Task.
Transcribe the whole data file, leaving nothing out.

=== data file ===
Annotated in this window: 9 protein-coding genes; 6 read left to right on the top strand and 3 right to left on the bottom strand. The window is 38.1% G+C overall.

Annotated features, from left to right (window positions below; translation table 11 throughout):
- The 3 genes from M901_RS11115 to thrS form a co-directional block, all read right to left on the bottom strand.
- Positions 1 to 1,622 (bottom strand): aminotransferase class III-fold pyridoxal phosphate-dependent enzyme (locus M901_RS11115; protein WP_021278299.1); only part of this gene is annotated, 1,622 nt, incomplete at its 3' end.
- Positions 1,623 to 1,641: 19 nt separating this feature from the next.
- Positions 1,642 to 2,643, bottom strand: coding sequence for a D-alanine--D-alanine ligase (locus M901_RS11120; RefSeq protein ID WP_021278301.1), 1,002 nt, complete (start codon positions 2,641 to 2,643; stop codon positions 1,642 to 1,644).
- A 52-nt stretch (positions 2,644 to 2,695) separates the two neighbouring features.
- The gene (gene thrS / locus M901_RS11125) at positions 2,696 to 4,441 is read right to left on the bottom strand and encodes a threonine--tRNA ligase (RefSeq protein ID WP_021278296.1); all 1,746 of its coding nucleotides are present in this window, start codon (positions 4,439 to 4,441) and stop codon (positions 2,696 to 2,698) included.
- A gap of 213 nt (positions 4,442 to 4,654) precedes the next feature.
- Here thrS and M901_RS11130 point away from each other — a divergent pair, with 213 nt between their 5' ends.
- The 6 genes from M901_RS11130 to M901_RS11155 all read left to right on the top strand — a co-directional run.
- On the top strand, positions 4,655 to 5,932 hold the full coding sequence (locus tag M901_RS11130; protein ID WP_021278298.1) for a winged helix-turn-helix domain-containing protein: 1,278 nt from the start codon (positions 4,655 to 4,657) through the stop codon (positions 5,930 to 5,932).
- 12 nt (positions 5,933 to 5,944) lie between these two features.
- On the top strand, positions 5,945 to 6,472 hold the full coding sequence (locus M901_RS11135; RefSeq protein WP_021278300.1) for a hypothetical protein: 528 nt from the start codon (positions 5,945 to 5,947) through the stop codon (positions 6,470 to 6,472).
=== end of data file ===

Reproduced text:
Annotated in this window: 9 protein-coding genes; 6 read left to right on the top strand and 3 right to left on the bottom strand. The window is 38.1% G+C overall.

Annotated features, from left to right (window positions below; translation table 11 throughout):
- The 3 genes from M901_RS11115 to thrS form a co-directional block, all read right to left on the bottom strand.
- Positions 1 to 1,622 (bottom strand): aminotransferase class III-fold pyridoxal phosphate-dependent enzyme (locus M901_RS11115; protein WP_021278299.1); only part of this gene is annotated, 1,622 nt, incomplete at its 3' end.
- Positions 1,623 to 1,641: 19 nt separating this feature from the next.
- Positions 1,642 to 2,643, bottom strand: coding sequence for a D-alanine--D-alanine ligase (locus M901_RS11120; RefSeq protein ID WP_021278301.1), 1,002 nt, complete (start codon positions 2,641 to 2,643; stop codon positions 1,642 to 1,644).
- A 52-nt stretch (positions 2,644 to 2,695) separates the two neighbouring features.
- The gene (gene thrS / locus M901_RS11125) at positions 2,696 to 4,441 is read right to left on the bottom strand and encodes a threonine--tRNA ligase (RefSeq protein ID WP_021278296.1); all 1,746 of its coding nucleotides are present in this window, start codon (positions 4,439 to 4,441) and stop codon (positions 2,696 to 2,698) included.
- A gap of 213 nt (positions 4,442 to 4,654) precedes the next feature.
- Here thrS and M901_RS11130 point away from each other — a divergent pair, with 213 nt between their 5' ends.
- The 6 genes from M901_RS11130 to M901_RS11155 all read left to right on the top strand — a co-directional run.
- On the top strand, positions 4,655 to 5,932 hold the full coding sequence (locus tag M901_RS11130; protein ID WP_021278298.1) for a winged helix-turn-helix domain-containing protein: 1,278 nt from the start codon (positions 4,655 to 4,657) through the stop codon (positions 5,930 to 5,932).
- 12 nt (positions 5,933 to 5,944) lie between these two features.
- On the top strand, positions 5,945 to 6,472 hold the full coding sequence (locus M901_RS11135; RefSeq protein WP_021278300.1) for a hypothetical protein: 528 nt from the start codon (positions 5,945 to 5,947) through the stop codon (positions 6,470 to 6,472).